Horse:

1918, 1930, 1942, 1954, 1966, 1978, 1990, 2002

Your galloping spirit is well suited for the busy year ahead. Run swiftly at the front of the field to capitalise on exciting opportunities when they present themselves - but don't speed too far ahead of yourself or waste your energy on the latest craze. Sometimes you are too independent for your own good. Career prospects are especially promising and even though wealth holds little interest for you, finances are favourable so long as you are prudent with spending. Draw comfort and support from the companionship you crave. Both relationships and home life should make you appreciate what's in your own backyard, with some memorable highlights. Despite your roaming nature, curb restless tendencies - your life is active enough and the year is lucky if you accept the support of those closest to you.

- theage.com.au

picture of mum's dog Foxy.

Friday, January 13, 2006

strange but true

Just a few interesting bits of trivia on this our most superstitious day.

• More than 80 per cent of high-rise buildings do not have a 13th floor.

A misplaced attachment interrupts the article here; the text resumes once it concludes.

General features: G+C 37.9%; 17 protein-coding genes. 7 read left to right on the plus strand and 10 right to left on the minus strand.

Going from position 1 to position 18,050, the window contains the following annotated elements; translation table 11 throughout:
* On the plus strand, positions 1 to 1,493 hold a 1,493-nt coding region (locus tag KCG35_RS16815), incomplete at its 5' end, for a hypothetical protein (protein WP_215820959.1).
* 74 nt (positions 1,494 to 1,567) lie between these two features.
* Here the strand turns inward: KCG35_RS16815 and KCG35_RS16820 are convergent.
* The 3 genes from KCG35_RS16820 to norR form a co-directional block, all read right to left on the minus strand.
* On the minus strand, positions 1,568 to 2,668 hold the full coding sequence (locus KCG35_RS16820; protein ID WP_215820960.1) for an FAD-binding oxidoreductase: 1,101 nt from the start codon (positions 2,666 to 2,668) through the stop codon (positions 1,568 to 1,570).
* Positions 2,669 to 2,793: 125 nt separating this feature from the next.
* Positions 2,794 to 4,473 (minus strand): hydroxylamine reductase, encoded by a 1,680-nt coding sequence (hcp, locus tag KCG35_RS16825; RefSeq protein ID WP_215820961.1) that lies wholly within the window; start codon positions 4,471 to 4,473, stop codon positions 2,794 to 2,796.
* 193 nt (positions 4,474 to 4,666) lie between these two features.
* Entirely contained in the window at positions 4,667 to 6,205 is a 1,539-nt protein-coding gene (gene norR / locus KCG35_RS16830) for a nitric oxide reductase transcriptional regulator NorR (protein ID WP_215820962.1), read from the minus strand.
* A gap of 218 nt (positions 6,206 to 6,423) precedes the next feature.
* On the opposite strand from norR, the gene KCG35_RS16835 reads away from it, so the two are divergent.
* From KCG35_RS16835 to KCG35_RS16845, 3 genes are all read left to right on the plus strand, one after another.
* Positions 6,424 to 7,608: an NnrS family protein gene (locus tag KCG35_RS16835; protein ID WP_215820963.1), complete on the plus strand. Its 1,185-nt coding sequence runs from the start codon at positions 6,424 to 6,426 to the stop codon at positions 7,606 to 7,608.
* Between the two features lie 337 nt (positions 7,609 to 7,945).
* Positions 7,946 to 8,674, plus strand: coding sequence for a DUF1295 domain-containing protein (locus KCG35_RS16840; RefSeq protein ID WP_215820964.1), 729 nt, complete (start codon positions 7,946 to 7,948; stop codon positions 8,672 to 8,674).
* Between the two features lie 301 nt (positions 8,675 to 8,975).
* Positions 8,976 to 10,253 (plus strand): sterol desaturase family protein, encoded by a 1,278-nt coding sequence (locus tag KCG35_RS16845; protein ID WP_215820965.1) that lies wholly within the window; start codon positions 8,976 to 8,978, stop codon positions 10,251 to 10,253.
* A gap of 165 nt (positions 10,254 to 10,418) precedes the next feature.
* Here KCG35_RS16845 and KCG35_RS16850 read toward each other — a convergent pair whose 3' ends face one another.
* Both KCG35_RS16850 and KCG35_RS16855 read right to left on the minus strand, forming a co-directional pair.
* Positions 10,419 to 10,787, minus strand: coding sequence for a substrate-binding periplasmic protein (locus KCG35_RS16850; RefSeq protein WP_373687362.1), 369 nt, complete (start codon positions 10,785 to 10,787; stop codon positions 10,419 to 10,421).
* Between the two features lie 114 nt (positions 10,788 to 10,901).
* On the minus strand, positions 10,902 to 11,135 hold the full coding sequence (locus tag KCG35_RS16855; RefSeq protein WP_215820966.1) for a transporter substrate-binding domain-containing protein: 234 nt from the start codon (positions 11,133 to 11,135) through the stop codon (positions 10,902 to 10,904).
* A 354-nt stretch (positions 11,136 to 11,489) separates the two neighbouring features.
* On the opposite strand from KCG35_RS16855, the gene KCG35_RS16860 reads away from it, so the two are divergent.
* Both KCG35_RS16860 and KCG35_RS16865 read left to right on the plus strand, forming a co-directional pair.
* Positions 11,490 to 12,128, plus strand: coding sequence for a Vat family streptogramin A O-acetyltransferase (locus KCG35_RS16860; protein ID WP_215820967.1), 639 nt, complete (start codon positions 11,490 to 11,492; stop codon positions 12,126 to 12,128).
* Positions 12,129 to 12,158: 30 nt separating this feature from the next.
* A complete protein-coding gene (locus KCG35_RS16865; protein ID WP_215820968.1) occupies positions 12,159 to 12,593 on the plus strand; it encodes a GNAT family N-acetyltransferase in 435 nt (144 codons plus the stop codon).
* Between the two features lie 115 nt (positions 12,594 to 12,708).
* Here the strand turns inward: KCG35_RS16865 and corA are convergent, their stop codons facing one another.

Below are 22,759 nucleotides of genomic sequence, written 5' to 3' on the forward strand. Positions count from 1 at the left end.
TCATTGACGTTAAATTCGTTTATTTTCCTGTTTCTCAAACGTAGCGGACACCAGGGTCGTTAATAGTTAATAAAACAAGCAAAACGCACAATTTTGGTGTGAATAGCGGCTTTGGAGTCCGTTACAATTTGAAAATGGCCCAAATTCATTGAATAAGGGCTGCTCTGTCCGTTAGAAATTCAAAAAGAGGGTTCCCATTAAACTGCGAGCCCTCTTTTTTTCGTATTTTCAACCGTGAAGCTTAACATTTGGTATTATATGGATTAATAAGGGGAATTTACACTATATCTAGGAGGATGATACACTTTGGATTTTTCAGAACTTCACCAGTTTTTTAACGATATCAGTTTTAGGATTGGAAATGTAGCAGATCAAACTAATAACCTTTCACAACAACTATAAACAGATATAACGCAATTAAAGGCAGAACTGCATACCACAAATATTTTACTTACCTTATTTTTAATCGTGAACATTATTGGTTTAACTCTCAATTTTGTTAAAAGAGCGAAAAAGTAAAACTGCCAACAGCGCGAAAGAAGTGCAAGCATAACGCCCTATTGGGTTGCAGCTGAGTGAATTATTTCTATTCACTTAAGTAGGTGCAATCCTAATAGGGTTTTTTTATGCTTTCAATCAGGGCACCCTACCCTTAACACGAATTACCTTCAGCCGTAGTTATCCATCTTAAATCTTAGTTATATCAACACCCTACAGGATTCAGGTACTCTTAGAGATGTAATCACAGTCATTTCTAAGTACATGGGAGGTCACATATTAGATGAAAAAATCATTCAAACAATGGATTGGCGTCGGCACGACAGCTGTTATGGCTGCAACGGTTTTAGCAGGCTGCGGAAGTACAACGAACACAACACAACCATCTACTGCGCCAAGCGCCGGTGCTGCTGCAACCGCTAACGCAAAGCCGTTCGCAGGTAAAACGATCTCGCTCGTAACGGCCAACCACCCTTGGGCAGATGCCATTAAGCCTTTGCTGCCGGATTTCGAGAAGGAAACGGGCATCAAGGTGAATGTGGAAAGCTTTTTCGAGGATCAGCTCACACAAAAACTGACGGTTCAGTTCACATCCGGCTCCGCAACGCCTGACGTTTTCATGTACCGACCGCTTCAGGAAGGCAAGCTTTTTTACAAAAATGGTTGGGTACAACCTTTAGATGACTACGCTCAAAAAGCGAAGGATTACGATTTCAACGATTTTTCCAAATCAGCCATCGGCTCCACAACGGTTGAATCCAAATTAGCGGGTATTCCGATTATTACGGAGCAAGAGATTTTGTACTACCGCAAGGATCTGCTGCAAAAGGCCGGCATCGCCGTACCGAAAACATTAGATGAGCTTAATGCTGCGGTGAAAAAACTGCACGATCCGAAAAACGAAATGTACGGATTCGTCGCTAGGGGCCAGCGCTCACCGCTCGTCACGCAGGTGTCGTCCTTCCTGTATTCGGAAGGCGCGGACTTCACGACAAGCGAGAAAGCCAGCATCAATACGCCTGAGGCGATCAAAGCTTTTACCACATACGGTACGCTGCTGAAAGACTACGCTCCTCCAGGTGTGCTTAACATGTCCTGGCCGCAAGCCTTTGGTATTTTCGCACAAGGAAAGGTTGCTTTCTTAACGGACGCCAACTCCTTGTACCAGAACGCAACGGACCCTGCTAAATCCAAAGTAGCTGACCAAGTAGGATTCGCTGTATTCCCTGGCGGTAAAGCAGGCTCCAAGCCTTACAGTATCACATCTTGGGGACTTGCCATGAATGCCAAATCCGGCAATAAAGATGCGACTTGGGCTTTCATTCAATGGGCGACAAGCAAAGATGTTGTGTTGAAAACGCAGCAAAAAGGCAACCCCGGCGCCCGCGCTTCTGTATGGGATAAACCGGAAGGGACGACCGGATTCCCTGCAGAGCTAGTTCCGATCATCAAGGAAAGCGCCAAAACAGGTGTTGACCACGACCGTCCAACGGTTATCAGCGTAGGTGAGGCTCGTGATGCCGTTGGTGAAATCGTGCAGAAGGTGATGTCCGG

• Gate 13 is missing from many airports. Melburnians are safe – gates at Melbourne Airport are numbered 1-12.

• Many aeroplanes don’t have a 13th aisle. For example Continental Airlines, Air France, AirTran, KLM, and Iberia.

• It’s not unusual for hotels to skip room number 13.

• Italians omit number 13 from their national lottery.

• House numbers in Florence jump from 12 to 14 – the number 12 ½ replaces 13.

• In France, a group calling themselves Quatorziens (Fourteeners), offer their services as 14th guests for dinner parties, should the guest total unexpectedly stop at 13. It was believed that the first person to rise from a table of 13 guests would die within a year, but could avoid this fate if all guests rose at the same time.

• NASA’s ill-fated moon mission, Apollo 13, was launched at 13:13 hours, from pad 39 (3 x 13), and aborted on April 13.

• Thirteen letters in a name brings the devil’s luck: Jack the Ripper, Charles Manson, Jeffrey Dahmer, Theodore Bundy.

• Lawmakers in Indiana once decreed that all black cats wear bells on Friday 13th.

• Friday was Hangman’s Day in Britain; hangmen were once paid 13 ½ pence, particularly if it falls on a Friday.

• One hundred years ago, in an attempt to abolish this maritime superstition, the British government commissioned a ship, named HMS Friday. Critical stages during its commissioning were conducted on a Friday: laying the keel, launch, and crew selection, including one Captain Jim Friday. HMS Friday embarked on her maiden voyage on a Friday, and was never seen or heard from again.

(Herald Sun)